Tuesday, July 12, 2016

Why I Am Still Christian (in the face of chronic disease)

I've noticed a trend in the stories of adults with LPLD; they often mention that, during the trials of childhood, in which they struggled to fit in with their peers when they couldn't share a simple meal with the other children, their mother fell away from her religion.  I can certainly relate.  Particularly in the time of diagnosis, while Monica was being tested for all sorts of awful cancers, and we were just waiting, waiting, waiting for the news, I remember the quiet times with my husband.  These were times that we usually would have been sharing every important thought of our hearts and minds that had come up lately, fleshing them out with each other, enjoying each others presence.  These were the early mornings and evenings after the kids were in bed, when it was just us.  Instead of talking together, or even just quietly holding hands in peace, there was awful silence and distance while we were waiting for the diagnosis.  The silence was filled with heartbreak and fear and tears that we didn't feel like crying anymore.  It was the silence of despair.

I suppose despair is easier if shared.  Mostly it's easier to recognize in yourself when you see it in your loved one, first.  But it's still awful and hard to dig yourself out of.  Monica didn't end up with any of those cancers, but she was instead diagnosed with something we had never heard of or imagined, LPLD.  In the first weeks of those diagnosis, it was hard not to wonder if she might have been better off with one of those cancers, or just dead, rather than a whole life of daily suffering and trials, of choosing between her health and a good life.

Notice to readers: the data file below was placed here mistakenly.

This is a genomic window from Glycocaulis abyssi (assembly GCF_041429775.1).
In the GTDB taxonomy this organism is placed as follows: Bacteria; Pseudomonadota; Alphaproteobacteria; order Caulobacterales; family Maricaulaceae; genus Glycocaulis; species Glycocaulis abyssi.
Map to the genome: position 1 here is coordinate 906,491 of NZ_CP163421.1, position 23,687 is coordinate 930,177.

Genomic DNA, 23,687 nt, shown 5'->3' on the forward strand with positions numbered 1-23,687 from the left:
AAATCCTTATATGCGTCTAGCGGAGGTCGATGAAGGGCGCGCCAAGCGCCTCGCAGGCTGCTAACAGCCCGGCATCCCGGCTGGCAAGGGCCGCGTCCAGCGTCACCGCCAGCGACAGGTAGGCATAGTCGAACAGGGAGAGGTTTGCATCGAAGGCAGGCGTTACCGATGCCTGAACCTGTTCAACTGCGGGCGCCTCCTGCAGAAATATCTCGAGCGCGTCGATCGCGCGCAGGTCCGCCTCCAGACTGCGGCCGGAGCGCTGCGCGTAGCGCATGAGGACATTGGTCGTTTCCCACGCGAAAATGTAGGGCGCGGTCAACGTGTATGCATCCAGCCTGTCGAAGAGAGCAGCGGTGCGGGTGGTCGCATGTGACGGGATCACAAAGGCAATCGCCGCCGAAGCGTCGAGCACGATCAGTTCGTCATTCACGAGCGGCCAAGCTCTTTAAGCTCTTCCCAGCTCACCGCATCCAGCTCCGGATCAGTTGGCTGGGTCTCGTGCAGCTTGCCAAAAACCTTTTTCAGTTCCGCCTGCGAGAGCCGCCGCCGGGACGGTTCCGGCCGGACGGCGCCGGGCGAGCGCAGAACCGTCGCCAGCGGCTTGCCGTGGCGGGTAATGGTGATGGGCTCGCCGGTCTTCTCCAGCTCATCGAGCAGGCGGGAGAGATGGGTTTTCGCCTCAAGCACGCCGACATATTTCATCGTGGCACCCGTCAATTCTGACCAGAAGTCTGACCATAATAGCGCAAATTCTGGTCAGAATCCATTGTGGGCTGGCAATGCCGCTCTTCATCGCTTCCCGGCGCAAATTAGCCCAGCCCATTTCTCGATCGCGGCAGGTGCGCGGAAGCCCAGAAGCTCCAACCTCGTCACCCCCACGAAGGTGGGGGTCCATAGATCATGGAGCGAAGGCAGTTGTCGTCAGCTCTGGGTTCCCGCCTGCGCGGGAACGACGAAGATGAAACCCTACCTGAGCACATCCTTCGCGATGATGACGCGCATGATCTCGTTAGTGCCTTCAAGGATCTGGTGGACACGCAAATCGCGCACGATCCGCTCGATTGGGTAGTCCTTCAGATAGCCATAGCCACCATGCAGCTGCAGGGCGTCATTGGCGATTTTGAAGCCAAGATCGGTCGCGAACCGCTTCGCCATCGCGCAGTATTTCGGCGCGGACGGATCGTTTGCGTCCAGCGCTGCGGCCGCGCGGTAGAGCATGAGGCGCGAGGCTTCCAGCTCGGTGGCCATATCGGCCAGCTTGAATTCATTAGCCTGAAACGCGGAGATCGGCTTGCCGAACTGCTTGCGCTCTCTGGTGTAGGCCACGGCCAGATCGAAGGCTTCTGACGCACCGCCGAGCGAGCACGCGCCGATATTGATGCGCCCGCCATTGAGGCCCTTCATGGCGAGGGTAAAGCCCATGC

Watermelon! Yet another beautiful (fat free) part of life
Of course I have come to realize that there is far more to a good life than fatty food.  Sometimes my heart prickles with grief over my daughters not experiencing the 'richness' that 'rich food' can lend to a meal.  But in the face of his despair and grief, how can I still believe in a God worth having around, let alone a Savior who loves my children even more than I do?

There are lots of good answers to why bad things happen to good people.  All of the answers are best in different circumstances of life.  The answer that has most helped me to cope with Monica's diagnosis is that good things come out of adversity, and the trust that Monica's character will be shaped in a miraculous way due to the difficulties of LPLD.

Leading these kids to holiness is a big job, but I love trying!
I consider building character and virtue to be one of the central purposes of life on earth.  I have no doubt that LPLD will help me to teach my daughters self control and self sacrifice.  It makes me think of a dear friend that I went to college with who suffers from Crohn's disease.  In the midst of episodes of chronic abdominal pains, difficulty choosing what to eat, and socially embarrassing bathroom trips, she told me once that if she had had the choice to give this disease to a friend, like me, or to suffer with it her whole life herself, she would have chosen it for herself.  I pray that LPLD is, similarly, a big step in leading my daughters to be the best versions of themselves, willing to undergo suffering for the sake of others.  Suffering that starts with LPLD, which they did not get to choose, but that they eventually accept, and move on to accept additional suffering so that others may have relief, perhaps by building a homeless person a house, forgoing a meal and giving it to the hungry, or giving up years of life in America to teach in a less comfortable country.

Ready to take on the world.  Photo credit to Sharon

In summary, yes, LPLD sucks.  But it allows ones character and tolerance for sacrifice to grow.  I trust that God knows exactly what he's doing, even in this, and that my two LPLD girls will be better people for their sufferings.

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